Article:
Review – The Siege of Runedar
|Category||Cooperative, Tower Defense|
The Siege of Runedar is a cooperative tower-defense game from acclaimed designer Reiner Knizia. Unlike many of Knizia’s games which feel mathematical and mechanical, Runedar is strongly thematic and includes design choices not often found in his games. Let’s see how it plays!
In The Siege of Runedar, players wage a desperate battle to protect a fortress from outside invaders. As trolls, goblins, and orcs threaten to overrun the stronghold, players race to dig an escape tunnel.
The game is played not on a traditional board, but rather inside the game box. The plastic insert represents the fortress of Runedar, and before the first game, players will need to assemble the castle by adhering cardboard tiles to the insert using the included double-stick tape.
Deckbuilding is at the core of this game. Each player begins with a deck of 12 cards, from which 2 start in the discard pile. The general turn sequence involves players resolving any orc cards from their 5-card hand, followed by any dwarf cards. Orcs are the bad cards—they add and advance attackers and deploy weapons of war—and dwarves are the good cards—they allow players to move, gain resources, attack enemies, upgrade cards, and dig. The weapons of war are the catapult and siege tower, which provide additional headaches for players; if left unchecked, they will cause them to lose.
Without going into granular detail about each action, the overall idea is that players move about the castle, visiting the different locations (workshops, walls, towers, and the central chamber). Workshops produce resources, which are required to make new cards available. Once a card becomes available (i.e. once it has the requisite number of resources on it), a player can collect it from the market, but must discard a dwarf card from their hand to do so. In this way, players’ decks always remain at 12 cards: 10 good and 2 bad.
As enemies advance, players can spend cards to roll the attack dice indicated on them. Attacks can be close-range when in the same space or long-range if the player is on a tower space. Attacking is critical to hold off the invaders.
Lastly, players can dig the tunnel. If the tunnel entrance space contains no enemies, the player can play cards to remove rubble tokens. Once all rubble has been cleared, a section of the tunnel is completed and a couple of enemies appear. When these enemies are defeated, players refill the rubble tokens to begin the next section. If players finish digging the final section and defeat the added monsters, they win! (Like most co-op games, there are numerous loss conditions.)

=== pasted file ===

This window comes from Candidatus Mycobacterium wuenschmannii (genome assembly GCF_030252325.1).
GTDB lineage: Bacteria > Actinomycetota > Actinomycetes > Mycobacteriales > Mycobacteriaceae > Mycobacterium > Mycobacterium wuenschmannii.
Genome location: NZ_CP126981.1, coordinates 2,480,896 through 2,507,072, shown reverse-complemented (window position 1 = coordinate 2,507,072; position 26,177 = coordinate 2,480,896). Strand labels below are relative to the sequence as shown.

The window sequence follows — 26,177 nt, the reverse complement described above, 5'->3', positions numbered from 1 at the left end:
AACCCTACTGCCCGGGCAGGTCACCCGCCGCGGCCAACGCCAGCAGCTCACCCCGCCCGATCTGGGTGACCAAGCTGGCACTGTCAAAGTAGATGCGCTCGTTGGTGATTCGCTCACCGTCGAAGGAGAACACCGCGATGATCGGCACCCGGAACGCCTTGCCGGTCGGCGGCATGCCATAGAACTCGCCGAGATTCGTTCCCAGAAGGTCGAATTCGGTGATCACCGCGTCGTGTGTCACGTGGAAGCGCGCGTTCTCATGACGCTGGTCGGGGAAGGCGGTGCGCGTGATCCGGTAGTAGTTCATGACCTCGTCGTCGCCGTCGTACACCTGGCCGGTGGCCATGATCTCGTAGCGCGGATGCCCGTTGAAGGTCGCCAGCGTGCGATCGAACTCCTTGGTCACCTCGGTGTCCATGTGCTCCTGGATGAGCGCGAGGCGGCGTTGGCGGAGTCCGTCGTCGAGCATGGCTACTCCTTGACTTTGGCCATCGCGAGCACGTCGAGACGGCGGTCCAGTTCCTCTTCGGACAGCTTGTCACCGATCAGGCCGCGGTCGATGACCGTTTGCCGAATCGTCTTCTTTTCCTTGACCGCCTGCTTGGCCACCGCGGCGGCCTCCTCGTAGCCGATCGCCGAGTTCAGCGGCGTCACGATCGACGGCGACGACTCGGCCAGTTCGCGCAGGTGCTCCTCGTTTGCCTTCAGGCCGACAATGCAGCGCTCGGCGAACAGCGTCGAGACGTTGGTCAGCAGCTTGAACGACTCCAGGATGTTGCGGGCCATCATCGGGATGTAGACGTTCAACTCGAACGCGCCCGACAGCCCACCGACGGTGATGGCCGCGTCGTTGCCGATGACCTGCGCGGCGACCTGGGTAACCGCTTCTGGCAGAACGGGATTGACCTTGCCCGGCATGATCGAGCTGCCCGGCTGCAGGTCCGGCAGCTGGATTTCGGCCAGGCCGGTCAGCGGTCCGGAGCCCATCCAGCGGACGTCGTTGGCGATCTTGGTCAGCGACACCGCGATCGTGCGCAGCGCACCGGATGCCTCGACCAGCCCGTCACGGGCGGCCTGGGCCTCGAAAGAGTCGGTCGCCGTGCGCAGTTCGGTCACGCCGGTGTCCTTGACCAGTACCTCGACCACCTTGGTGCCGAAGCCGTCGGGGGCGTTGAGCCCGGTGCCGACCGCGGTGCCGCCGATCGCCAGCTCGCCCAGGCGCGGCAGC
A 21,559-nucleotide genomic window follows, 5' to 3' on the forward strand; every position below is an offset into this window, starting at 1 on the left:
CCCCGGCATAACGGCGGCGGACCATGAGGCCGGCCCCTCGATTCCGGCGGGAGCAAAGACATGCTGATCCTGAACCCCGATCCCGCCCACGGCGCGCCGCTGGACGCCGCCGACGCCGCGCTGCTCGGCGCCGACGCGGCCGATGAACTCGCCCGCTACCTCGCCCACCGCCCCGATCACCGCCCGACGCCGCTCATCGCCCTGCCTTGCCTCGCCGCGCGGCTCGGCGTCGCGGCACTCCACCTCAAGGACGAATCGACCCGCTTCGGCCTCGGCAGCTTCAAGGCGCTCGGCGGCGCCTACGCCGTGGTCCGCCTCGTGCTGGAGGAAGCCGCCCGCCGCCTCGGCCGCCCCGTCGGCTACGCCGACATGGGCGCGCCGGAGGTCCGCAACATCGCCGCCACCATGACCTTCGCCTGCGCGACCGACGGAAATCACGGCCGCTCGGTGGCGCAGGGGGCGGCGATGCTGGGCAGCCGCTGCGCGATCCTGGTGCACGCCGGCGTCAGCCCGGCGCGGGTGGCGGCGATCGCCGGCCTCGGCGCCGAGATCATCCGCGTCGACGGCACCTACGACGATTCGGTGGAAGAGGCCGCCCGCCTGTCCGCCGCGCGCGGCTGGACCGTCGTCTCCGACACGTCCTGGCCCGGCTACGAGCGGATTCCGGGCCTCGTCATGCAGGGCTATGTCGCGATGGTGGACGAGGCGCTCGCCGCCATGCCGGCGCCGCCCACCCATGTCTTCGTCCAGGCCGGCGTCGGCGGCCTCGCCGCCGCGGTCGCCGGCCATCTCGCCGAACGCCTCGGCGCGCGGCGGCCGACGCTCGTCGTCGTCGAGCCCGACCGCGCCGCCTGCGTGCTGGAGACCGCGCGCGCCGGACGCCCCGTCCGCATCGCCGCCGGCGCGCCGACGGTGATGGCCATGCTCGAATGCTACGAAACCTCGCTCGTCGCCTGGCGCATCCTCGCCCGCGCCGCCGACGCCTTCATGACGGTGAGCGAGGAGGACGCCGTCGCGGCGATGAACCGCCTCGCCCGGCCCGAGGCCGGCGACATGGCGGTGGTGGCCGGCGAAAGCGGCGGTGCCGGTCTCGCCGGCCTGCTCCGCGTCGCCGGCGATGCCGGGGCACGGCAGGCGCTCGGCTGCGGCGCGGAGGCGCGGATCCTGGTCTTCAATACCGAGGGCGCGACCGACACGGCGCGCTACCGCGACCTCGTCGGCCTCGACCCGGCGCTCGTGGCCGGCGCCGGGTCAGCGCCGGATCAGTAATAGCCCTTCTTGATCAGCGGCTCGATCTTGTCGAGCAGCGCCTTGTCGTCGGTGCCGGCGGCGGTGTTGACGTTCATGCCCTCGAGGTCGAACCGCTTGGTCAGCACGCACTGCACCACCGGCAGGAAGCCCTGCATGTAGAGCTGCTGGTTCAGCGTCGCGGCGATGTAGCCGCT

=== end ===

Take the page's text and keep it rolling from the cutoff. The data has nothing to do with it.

The Siege of Runedar feels like a meatier alterative to Castle Panic. These games are very similar in flavor—defending a fortress against an endless onslaught of fantasy baddies—but Runedar has more going on in terms of complexity. To its credit, it provides a more strategic experience than Castle Panic, but it is not as accessible as that game is. (It also does not feel like a typical Reiner Knizia design at all.)
The production of Runedar is decent, the star of the show of course being the castle insert. Some prep work is necessary before the first game to adhere the tiles to it, but once the castle is assembled it shouldn’t require much upkeep. The player/enemy pieces and resource tokens are generic but functional. My biggest issue with this game’s production is its box size. The box is slightly larger than a standard Ticket to Ride square, just too big to fit on an IKEA Kallax (the gold standard of game shelves). Now obviously, if you don’t have a Kallax this won’t be an issue, but if you do, it will be a major annoyance.
The Siege of Runedar offers multiple difficulty levels, but the way that it scales is by making the game longer, not harder. Each successive level adds more rubble tokens, meaning players have to dig farther down and therefore survive longer. Personally, I don’t care for this design choice and would have preferred if the game length remained consistent and the enemies’ toughness changed.
All told, Runedar feels like a solid design (a given, coming from Knizia), but it wasn’t for me. It’s definitely an interesting departure from Knizia’s usual fare, but personally, I prefer Castle Panic for a tower defense game. The simplicity of that game is a major draw for me. Still, I would recommend Runedar to folks who want a deeper tower defense experience, one with more “gamer” sensibilities.
A review copy was provided by Asmodee.
The Bottom Line
The Siege of Runedar is a noticeable departure from Knizia's usual style. Though the design is strong, the gameplay did not grab me. For a co-op tower defense game, I'll stick to Castle Panic.